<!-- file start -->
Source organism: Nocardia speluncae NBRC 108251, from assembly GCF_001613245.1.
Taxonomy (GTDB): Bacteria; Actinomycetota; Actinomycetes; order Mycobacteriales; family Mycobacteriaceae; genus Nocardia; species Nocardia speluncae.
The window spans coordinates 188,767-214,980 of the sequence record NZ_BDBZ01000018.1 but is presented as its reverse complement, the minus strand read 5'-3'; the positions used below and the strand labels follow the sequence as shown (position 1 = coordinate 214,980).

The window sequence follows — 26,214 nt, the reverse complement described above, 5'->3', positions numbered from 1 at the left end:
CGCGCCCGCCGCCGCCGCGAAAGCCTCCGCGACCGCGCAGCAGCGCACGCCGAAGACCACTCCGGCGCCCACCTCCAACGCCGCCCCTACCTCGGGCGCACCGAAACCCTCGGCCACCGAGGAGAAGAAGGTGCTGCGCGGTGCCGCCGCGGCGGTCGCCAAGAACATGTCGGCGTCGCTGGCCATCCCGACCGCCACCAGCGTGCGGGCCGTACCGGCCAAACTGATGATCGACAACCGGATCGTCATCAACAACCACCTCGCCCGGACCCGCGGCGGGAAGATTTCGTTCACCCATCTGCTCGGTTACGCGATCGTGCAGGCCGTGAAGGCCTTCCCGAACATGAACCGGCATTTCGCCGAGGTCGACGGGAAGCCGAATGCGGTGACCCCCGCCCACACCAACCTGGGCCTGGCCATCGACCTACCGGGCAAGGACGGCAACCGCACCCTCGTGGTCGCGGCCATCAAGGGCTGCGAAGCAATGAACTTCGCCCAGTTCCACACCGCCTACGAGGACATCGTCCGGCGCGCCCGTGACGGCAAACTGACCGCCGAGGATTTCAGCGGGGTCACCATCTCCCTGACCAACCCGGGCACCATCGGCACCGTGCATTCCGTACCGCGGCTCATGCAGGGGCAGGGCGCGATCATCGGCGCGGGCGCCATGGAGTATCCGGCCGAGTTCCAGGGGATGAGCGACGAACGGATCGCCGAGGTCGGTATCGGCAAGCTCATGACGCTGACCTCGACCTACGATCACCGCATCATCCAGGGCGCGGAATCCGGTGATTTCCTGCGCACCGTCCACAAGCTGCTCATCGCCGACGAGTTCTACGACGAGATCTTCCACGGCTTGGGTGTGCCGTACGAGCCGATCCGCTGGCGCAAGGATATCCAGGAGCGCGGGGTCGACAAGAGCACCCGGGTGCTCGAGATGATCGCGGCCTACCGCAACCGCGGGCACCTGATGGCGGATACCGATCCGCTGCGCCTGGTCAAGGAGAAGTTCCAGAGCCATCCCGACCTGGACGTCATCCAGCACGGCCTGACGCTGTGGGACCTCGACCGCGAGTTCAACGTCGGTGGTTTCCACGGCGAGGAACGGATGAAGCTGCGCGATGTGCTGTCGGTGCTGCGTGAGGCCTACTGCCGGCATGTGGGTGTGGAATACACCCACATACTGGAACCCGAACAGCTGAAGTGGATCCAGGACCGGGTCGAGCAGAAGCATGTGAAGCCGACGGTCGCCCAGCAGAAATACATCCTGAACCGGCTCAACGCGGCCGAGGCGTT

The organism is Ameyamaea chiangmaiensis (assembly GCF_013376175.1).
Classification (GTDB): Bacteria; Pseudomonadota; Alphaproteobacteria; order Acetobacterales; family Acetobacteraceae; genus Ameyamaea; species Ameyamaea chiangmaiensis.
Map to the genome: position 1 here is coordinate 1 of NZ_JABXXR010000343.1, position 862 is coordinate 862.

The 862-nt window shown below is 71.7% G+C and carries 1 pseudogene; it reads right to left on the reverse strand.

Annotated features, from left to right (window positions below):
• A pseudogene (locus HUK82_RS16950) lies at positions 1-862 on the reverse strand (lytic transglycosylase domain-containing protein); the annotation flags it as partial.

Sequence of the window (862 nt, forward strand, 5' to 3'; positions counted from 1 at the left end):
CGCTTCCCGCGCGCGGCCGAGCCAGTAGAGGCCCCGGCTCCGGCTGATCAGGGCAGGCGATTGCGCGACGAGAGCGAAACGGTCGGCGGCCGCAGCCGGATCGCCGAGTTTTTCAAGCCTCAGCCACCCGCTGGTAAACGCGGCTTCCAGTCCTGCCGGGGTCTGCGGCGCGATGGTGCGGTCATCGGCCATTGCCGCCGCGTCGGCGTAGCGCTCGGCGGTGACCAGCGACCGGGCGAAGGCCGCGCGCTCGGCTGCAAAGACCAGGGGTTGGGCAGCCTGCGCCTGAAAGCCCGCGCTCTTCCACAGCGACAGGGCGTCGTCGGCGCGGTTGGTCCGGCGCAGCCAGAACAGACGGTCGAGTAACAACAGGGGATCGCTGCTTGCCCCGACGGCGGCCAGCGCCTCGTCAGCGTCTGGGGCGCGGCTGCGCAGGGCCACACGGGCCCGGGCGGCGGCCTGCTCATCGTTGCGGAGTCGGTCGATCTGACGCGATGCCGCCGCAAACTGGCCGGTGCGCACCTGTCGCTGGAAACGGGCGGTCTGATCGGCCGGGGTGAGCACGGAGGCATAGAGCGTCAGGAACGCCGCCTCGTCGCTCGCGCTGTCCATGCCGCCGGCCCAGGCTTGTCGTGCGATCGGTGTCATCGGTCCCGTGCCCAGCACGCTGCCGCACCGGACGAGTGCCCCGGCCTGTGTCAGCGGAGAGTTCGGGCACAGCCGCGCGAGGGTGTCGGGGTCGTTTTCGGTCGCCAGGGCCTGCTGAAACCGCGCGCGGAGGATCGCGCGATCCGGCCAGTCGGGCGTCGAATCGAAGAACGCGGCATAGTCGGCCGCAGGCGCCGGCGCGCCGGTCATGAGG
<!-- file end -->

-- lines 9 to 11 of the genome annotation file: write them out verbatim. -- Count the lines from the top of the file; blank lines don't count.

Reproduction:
The 862-nt window shown below is 71.7% G+C and carries 1 pseudogene; it reads right to left on the reverse strand.

Annotated features, from left to right (window positions below):
• A pseudogene (locus HUK82_RS16950) lies at positions 1-862 on the reverse strand (lytic transglycosylase domain-containing protein); the annotation flags it as partial.